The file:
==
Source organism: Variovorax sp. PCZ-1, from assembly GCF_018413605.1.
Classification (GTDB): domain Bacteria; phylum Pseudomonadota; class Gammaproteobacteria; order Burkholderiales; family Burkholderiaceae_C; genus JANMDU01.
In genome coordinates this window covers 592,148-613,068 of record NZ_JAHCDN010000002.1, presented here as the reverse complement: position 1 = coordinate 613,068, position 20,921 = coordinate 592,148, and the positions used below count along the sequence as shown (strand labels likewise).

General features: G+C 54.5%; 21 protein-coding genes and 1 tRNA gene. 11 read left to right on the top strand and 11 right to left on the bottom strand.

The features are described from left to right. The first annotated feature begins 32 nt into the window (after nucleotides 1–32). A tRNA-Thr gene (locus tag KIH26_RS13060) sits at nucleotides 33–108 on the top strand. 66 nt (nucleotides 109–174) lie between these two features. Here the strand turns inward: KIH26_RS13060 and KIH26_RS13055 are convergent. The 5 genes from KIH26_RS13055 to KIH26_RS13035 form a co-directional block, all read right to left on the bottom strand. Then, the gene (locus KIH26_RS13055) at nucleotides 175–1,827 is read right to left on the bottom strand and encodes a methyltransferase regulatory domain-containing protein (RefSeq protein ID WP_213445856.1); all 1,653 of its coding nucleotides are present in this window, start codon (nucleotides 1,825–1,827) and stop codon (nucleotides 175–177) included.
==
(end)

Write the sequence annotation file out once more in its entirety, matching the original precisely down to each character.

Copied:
Source organism: Variovorax sp. PCZ-1, from assembly GCF_018413605.1.
Classification (GTDB): domain Bacteria; phylum Pseudomonadota; class Gammaproteobacteria; order Burkholderiales; family Burkholderiaceae_C; genus JANMDU01.
In genome coordinates this window covers 592,148-613,068 of record NZ_JAHCDN010000002.1, presented here as the reverse complement: position 1 = coordinate 613,068, position 20,921 = coordinate 592,148, and the positions used below count along the sequence as shown (strand labels likewise).

General features: G+C 54.5%; 21 protein-coding genes and 1 tRNA gene. 11 read left to right on the top strand and 11 right to left on the bottom strand.

The features are described from left to right. The first annotated feature begins 32 nt into the window (after nucleotides 1–32). A tRNA-Thr gene (locus tag KIH26_RS13060) sits at nucleotides 33–108 on the top strand. 66 nt (nucleotides 109–174) lie between these two features. Here the strand turns inward: KIH26_RS13060 and KIH26_RS13055 are convergent. The 5 genes from KIH26_RS13055 to KIH26_RS13035 form a co-directional block, all read right to left on the bottom strand. Then, the gene (locus KIH26_RS13055) at nucleotides 175–1,827 is read right to left on the bottom strand and encodes a methyltransferase regulatory domain-containing protein (RefSeq protein ID WP_213445856.1); all 1,653 of its coding nucleotides are present in this window, start codon (nucleotides 1,825–1,827) and stop codon (nucleotides 175–177) included.